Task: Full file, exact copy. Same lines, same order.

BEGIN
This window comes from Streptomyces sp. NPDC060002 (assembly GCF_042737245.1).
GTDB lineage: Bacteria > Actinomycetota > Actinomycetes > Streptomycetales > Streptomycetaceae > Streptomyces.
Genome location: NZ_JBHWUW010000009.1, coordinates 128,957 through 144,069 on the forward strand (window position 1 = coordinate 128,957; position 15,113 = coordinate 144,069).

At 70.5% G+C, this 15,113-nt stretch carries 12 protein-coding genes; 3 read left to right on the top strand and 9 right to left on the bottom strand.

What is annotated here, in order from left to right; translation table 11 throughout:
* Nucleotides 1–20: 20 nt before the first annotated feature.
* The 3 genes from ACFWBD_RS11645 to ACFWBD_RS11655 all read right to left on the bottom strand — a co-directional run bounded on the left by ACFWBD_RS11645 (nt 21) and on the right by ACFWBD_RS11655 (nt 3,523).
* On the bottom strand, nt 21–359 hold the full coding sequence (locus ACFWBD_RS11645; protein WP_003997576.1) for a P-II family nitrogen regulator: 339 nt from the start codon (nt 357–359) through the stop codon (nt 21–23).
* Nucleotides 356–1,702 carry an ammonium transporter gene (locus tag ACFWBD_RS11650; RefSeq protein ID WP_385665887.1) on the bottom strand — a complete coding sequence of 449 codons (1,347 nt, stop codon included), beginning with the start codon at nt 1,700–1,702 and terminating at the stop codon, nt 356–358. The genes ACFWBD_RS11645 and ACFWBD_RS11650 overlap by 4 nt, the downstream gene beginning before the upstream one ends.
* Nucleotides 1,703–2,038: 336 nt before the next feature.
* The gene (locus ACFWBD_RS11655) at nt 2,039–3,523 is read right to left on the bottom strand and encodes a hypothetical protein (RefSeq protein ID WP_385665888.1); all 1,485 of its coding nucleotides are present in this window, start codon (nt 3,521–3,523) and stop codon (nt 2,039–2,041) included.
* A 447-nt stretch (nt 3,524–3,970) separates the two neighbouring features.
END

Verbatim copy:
This window comes from Streptomyces sp. NPDC060002 (assembly GCF_042737245.1).
GTDB lineage: Bacteria > Actinomycetota > Actinomycetes > Streptomycetales > Streptomycetaceae > Streptomyces.
Genome location: NZ_JBHWUW010000009.1, coordinates 128,957 through 144,069 on the forward strand (window position 1 = coordinate 128,957; position 15,113 = coordinate 144,069).

At 70.5% G+C, this 15,113-nt stretch carries 12 protein-coding genes; 3 read left to right on the top strand and 9 right to left on the bottom strand.

What is annotated here, in order from left to right; translation table 11 throughout:
* Nucleotides 1–20: 20 nt before the first annotated feature.
* The 3 genes from ACFWBD_RS11645 to ACFWBD_RS11655 all read right to left on the bottom strand — a co-directional run bounded on the left by ACFWBD_RS11645 (nt 21) and on the right by ACFWBD_RS11655 (nt 3,523).
* On the bottom strand, nt 21–359 hold the full coding sequence (locus ACFWBD_RS11645; protein WP_003997576.1) for a P-II family nitrogen regulator: 339 nt from the start codon (nt 357–359) through the stop codon (nt 21–23).
* Nucleotides 356–1,702 carry an ammonium transporter gene (locus tag ACFWBD_RS11650; RefSeq protein ID WP_385665887.1) on the bottom strand — a complete coding sequence of 449 codons (1,347 nt, stop codon included), beginning with the start codon at nt 1,700–1,702 and terminating at the stop codon, nt 356–358. The genes ACFWBD_RS11645 and ACFWBD_RS11650 overlap by 4 nt, the downstream gene beginning before the upstream one ends.
* Nucleotides 1,703–2,038: 336 nt before the next feature.
* The gene (locus ACFWBD_RS11655) at nt 2,039–3,523 is read right to left on the bottom strand and encodes a hypothetical protein (RefSeq protein ID WP_385665888.1); all 1,485 of its coding nucleotides are present in this window, start codon (nt 3,521–3,523) and stop codon (nt 2,039–2,041) included.
* A 447-nt stretch (nt 3,524–3,970) separates the two neighbouring features.